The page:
Ask a Trooper: Was citation necessary if road was slippery?
Question: My friend went in the ditch last weekend and was given a citation for failure to drive with due care. It seems to me that is wasn't his fault because the wind was blowing snow across the road and making the roads slippery. Why was he issued a citation?
Answer: Speeding or traveling too fast for conditions is one of the top contributing factors in fatal and serious injury crashes our roadways. In most cases, these tragic crashes are preventable if drivers would just slow down.
Losing control of a vehicle is evidence that the driver committed a violation of a traffic or equipment law. When a vehicle loses control and leaves the roadway, a failure to drive with due care is the most common violation cited.
Many of the fatal and serious injury crashes that I have investigated are one-vehicle rollovers, or a two-vehicle crash where one of the vehicles was traveling too fast for conditions, lost control and struck another vehicle.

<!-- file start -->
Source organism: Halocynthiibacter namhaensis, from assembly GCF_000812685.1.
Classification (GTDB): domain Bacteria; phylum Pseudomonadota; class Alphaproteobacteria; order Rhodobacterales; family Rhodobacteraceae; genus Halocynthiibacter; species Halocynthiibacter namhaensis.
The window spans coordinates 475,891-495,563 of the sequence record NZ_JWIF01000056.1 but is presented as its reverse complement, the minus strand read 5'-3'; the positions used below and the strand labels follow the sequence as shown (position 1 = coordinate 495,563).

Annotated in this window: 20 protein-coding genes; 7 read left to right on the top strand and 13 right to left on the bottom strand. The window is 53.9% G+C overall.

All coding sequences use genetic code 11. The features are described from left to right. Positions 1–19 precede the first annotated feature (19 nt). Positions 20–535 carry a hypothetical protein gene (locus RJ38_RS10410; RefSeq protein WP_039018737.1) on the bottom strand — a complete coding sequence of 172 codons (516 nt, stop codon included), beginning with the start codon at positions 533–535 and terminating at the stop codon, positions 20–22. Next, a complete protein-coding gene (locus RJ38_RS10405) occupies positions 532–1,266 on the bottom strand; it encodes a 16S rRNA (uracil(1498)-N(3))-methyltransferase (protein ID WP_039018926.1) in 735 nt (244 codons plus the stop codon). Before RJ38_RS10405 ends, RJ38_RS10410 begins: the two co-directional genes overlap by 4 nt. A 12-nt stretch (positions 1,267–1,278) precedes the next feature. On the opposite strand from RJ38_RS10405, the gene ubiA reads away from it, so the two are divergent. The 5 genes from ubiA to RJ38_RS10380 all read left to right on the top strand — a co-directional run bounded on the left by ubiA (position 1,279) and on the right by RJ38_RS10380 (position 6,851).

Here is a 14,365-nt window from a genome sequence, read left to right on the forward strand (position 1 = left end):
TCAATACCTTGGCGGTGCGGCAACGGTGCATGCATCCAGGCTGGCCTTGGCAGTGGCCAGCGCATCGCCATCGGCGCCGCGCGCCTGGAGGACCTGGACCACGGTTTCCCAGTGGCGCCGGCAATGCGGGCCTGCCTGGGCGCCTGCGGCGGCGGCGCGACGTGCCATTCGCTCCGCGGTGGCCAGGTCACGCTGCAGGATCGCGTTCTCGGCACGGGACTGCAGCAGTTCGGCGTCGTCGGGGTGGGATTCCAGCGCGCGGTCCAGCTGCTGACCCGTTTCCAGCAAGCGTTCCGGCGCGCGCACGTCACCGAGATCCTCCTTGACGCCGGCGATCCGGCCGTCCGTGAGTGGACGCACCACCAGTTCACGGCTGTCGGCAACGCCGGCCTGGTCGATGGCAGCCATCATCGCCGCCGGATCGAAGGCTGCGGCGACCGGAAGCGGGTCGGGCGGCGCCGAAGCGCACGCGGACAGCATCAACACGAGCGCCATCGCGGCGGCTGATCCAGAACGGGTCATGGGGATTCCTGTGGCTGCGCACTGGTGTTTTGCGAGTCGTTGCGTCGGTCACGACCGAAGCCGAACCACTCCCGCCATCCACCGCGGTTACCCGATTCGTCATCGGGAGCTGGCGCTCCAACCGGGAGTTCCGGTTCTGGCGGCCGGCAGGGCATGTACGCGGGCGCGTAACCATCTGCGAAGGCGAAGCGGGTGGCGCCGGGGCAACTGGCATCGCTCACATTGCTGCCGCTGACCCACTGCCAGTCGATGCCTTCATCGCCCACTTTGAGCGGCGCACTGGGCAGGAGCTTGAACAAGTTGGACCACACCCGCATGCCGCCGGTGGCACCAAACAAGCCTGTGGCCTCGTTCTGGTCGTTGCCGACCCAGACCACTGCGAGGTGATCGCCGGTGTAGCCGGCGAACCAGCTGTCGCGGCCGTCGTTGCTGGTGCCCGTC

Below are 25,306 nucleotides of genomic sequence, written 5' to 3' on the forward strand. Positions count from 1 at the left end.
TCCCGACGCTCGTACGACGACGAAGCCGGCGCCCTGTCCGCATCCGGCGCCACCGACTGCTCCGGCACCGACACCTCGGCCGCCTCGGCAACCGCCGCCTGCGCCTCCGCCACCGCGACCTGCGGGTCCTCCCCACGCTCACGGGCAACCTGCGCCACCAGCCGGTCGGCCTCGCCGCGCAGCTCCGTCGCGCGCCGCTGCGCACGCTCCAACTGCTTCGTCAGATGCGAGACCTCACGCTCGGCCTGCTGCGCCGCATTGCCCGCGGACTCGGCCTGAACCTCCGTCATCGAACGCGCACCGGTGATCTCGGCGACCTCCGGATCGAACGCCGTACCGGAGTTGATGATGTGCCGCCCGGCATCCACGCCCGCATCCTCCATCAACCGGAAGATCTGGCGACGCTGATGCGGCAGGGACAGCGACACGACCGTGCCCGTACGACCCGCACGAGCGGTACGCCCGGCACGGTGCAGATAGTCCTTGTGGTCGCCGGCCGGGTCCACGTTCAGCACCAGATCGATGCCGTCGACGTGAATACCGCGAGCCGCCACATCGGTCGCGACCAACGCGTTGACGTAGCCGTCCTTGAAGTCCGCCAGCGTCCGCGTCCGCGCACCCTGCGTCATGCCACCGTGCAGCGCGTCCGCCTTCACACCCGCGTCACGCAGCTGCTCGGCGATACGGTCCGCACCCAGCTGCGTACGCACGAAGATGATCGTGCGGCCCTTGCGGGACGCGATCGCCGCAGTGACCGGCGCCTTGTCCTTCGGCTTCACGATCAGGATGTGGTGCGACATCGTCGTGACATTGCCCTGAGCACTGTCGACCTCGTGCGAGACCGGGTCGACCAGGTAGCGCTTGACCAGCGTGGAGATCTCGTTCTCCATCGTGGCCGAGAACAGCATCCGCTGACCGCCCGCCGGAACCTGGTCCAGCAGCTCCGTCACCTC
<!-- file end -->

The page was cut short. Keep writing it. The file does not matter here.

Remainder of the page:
We all have an obligation to drive with due care and adjust our driving skills to the weather, road and traffic conditions. This is especially true in the winter when weather and road conditions can frequently change.
Other excuses for a vehicle losing control on slippery road surfaces are typically:
• Using cruise control on poor road conditions.
• Following too close.
• Distracted or fatigued driving.
• Unsafe tires.
• Driving while impaired.
You can avoid a citation — and a crash — if you simply buckle up, drive at safe speeds, pay attention and always drive sober. Help us drive Minnesota Toward Zero Deaths.
Send your questions concerning traffic related laws or issues in Minnesota to email@example.com or Sgt. Neil Dickenson — Minnesota State Patrol at 1131 Mesaba Ave., Duluth, MN 55811.